Mapping out vi­sion for Cheyney U. to cre­ate another legacy “T

The Morning Call (Sunday) - - TOWN SQUARE -

hey have far ex­ceeded my most san­guine ex­pec­ta­tions. Their com­port­ment has been com­mend­able.”

Those are the words to de­scribe stu­dents at the In­sti­tute for Col­ored Youth in 1851. It was John Ste­wart Rock who com­pli­mented his stu­dents.

Rock was an African-Amer­i­can teacher, den­tist, physi­cian and at­tor­ney. He is best known for be­ing the first AfricanAmer­i­can ad­mit­ted to ar­gue be­fore the U.S. Supreme Court — though an early death in 1866 robbed him of the chance to ac­tu­ally ar­gue a case be­fore our na­tion's high­est court.

To­day, we know of the In­sti­tute for Col­ored Youth as Cheyney Uni­ver­sity, the only his­tor­i­cally black col­lege or uni­ver­sity in the Pennsylvania State Sys­tem of Higher Ed­u­ca­tion.

Be­sides the school's name, much has changed at Cheyney since those days in 1851. Through­out the 20th cen­tury, there were al­le­ga­tions of cor­rup­tion by ad­min­is­tra­tors. There was also con­de­scen­sion — yes, some, but not all, racially charged — by some of Cheyney's PASSHE col­leagues.

Now, with Cheyney's en­roll­ment shrink­ing by well over half since 2006, there have been calls to close the in­sti­tu­tion's doors. These calls have be­come louder in the halls of Har­ris­burg, as the school is more than $30 mil­lion in the red.

Sis­ter PASSHE uni­ver­si­ties shell out hun­dreds of thou­sands of dol­lars each year from their re­spec­tive bud­gets to dam the flood of debt in­curred by Cheyney. To be sure, these other PASSHE schools are deal­ing with their own bud­getary woes.

So, while PASSHE and other of­fi­cials at­tempt to fill the credit holes at Cheyney, a sus­tain­able vi­sion for the in­sti­tu­tion's fu­ture is in or­der, is it not?

Cheyney, which started off on Sixth Street in Cen­ter City Philadel­phia as the ICY in 1837, has a lengthy and rich his­tory. It is an in­sti­tu­tion worth sav­ing, but the ques­tion is how to ac­com­plish that mon­u­men­tal task with­out cost­ing PASSHE in Har­ris­burg and the other 13 state uni­ver­si­ties hun­dreds of thou­sands of dol­lars each year from their re­spec­tive bud­gets.

To get us there, let's look at how we can tie in a fu­ture vi­sion of Cheyney with the in­sti­tu­tion's his­tory. Cheyney's rich his­tory should be cel­e­brated and re­spected, but that needs to be done in a fis­cally re­spon­si­ble fash­ion.

One way of do­ing that? Make it a school that fo­cuses on a few, spe­cial­ized ar­eas. Con­sider the Cheyney Uni­ver­sity of Health Sciences, with col­leges within it be­ing named af­ter prom­i­nent African-Amer­i­cans tied to the school, his­tory or its mis­sion some way.

To do that, we can re­turn to John S. Rock, one of the very early African-Amer­i­can in­struc­tors at the ICY. Rock was prac­tic­ing den­tistry be­fore even­tu­ally jump­ing over the race hur­dle that pre­vented him from study­ing medicine in Philadel­phia. Rock was men­tored by the ICY's first African-Amer­i­can in­struc­tor, Ish­mael Locke, grand­fa­ther of Alain Locke of Har­lem Re­nais­sance fame. Teach­ing at the ICY as an evening in­struc­tor, Locke even­tu­ally left for a job in Providence, R.I.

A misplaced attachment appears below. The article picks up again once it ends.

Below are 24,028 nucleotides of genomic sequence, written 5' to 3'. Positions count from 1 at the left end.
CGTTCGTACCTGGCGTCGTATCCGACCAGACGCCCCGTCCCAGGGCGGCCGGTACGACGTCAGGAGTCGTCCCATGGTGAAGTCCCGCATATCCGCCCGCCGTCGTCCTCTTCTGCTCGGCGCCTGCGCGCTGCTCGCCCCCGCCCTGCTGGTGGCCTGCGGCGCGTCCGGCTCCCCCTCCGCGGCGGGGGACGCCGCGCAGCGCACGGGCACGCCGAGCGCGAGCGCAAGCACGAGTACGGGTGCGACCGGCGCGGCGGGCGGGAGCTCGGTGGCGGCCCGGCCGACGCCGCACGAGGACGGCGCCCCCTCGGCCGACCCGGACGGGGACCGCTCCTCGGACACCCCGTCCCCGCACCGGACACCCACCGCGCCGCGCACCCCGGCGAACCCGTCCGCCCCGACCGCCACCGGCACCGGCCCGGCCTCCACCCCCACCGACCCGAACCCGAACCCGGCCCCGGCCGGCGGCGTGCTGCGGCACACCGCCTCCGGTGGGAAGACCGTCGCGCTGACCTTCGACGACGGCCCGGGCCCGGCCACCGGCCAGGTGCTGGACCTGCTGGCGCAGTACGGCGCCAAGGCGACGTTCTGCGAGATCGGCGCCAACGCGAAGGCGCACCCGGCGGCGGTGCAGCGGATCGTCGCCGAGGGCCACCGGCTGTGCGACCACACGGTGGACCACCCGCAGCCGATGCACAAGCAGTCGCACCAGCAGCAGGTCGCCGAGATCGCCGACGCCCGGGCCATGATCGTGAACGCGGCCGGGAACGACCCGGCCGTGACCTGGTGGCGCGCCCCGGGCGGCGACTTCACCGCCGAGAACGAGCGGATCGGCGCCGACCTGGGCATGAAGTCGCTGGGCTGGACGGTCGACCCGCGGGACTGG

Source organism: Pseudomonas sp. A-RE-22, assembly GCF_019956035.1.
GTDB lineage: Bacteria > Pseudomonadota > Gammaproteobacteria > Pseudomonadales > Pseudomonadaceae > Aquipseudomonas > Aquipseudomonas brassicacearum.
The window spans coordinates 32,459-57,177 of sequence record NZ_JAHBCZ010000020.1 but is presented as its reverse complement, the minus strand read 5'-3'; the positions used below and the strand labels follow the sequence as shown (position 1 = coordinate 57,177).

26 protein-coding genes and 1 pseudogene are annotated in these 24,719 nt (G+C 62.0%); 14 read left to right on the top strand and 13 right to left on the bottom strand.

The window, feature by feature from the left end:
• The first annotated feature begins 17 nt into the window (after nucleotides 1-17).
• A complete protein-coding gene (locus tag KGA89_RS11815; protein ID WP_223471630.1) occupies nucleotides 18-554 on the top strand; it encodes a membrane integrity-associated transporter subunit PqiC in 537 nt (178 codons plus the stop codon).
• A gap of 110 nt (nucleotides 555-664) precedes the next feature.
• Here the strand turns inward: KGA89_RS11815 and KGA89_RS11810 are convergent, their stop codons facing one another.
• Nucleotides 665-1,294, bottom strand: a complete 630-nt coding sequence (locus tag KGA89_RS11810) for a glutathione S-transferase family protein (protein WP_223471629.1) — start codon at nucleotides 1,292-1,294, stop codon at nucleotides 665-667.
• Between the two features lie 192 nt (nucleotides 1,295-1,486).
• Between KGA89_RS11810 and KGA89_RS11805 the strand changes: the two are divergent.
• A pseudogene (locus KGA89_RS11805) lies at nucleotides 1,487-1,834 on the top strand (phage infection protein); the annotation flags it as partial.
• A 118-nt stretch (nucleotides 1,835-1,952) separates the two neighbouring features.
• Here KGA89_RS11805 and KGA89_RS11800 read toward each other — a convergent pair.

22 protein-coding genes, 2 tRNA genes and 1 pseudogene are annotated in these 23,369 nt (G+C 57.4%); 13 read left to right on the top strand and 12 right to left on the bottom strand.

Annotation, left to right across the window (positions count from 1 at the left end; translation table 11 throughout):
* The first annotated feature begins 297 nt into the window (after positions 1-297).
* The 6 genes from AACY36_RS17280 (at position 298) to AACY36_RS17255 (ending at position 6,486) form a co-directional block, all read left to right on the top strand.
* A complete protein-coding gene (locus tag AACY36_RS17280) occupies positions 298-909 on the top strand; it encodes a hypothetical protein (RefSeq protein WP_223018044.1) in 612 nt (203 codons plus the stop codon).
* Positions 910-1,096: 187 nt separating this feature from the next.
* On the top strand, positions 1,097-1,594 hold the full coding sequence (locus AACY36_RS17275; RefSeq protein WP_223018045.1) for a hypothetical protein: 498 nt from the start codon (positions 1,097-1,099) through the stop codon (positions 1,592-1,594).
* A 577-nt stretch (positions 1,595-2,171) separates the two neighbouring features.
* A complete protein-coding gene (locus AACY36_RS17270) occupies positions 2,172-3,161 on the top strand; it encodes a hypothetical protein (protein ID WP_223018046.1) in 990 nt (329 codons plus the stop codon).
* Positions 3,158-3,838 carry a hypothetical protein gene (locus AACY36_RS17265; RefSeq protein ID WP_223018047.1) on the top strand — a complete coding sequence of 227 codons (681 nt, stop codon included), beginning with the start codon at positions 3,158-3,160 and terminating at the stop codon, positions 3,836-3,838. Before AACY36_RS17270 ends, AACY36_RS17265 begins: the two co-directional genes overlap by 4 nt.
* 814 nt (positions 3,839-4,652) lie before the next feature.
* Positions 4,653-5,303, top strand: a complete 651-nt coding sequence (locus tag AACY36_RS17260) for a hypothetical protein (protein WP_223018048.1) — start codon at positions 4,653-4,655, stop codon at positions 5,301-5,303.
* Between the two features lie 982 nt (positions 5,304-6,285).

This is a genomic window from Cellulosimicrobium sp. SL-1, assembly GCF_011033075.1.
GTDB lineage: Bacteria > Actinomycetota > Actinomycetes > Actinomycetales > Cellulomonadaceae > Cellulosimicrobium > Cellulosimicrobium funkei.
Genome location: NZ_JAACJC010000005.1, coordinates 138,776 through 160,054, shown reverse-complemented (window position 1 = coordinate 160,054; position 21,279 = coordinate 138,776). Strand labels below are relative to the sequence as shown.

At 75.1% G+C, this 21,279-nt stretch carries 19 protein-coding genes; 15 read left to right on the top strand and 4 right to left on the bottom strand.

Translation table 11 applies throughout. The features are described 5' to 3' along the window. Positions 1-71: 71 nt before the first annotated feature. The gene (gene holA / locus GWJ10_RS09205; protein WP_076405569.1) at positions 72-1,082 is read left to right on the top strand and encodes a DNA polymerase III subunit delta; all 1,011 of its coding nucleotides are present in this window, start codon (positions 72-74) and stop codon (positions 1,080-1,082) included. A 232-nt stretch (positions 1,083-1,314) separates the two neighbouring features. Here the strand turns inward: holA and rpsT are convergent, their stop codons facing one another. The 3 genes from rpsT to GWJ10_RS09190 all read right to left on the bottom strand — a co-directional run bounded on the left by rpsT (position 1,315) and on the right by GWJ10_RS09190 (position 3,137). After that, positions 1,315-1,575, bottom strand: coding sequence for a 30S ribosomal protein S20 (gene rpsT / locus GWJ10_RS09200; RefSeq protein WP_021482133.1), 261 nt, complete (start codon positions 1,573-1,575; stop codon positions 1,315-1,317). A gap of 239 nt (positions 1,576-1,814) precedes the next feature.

That is when Rock took over un­til he moved to Boston's Bea­con Hill to first prac­tice medicine and then law be­fore dy­ing very young of tu­ber­cu­lo­sis. The point of this brief his­tory les­son: Il­lus­trate that Cheney's past can be the con­cep­tual bedrock for its fu­ture.

Should the Cheyney Uni­ver­sity of Health Sciences, as one might dub it, come to fruition, per­haps the John S. Rock Den­tal School could be a key com­po­nent? This would be not only of his­tor­i­cal but also of strate­gic sig­nif­i­cance, since there are no den­tal schools in Delaware, none in south­ern New Jersey and only three in Pennsylvania.

And what about be­com­ing an eye doc­tor? A po­ten­tial name­sake for an op­tom­e­try or oph­thal­mol­ogy school at the Cheyney Uni­ver­sity of Health Sciences, you ask? En­ter David K. McDonogh, the first AfricanAmer­i­can oph­thal­mol­o­gist. Though McDonogh did not study in Philadel­phia, he did his un­der­grad­u­ate work in the Le­high Val­ley, at Lafayette Col­lege.

Is it not ap­pro­pri­ate to con­sider se­ri­ously mak­ing some­one like McDonogh the name­sake for such a school of oph­thal­mol­ogy or op­tom­e­try? PASSHE could then join the den­tal and oph­thal­mol­ogy or op­tom­e­try schools with one for pub­lic health, nam­ing it af­ter the Rev. Richard Allen.

Allen may be best known for es­tab­lish­ing the African Methodist Epis­co­pal Church af­ter be­ing asked to leave a pre­dom­i­nately white church for re­fus­ing to pray in the church's “ne­gro” sec­tion.

How­ever, Allen was in­stru­men­tal in treat­ing fel­low Philadel­phi­ans stricken with yel­low fever in 1793, largely be­cause 18th-cen­tury think­ing was that those of African lin­eage were im­mune to the dis­ease.

Doesn't the Richard Allen Col­lege of Pub­lic Health have a ring to it? With all of the talk of eco­nomic sus­tain­abil­ity whirling around Har­ris­burg, it is time to think, too, about how his­tor­i­cal roots en­hance the le­git­i­macy of a strug­gling uni­ver­sity.

Doesn't the old­est his­tor­i­cally black col­lege and uni­ver­sity de­serve that much?

Christo­pher Brooks is a pro­fes­sor of his­tory at East Strouds­burg Uni­ver­sity.


State Rep. James Roe­buck Jr., D-Philadel­phia, speaks at a Nov. 10, 2015, rally in the Capi­tol Ro­tunda in Har­ris­burg to press Pennsylvania to help the fi­nan­cially strug­gling Cheyney Uni­ver­sity.

Christo­pher Brooks

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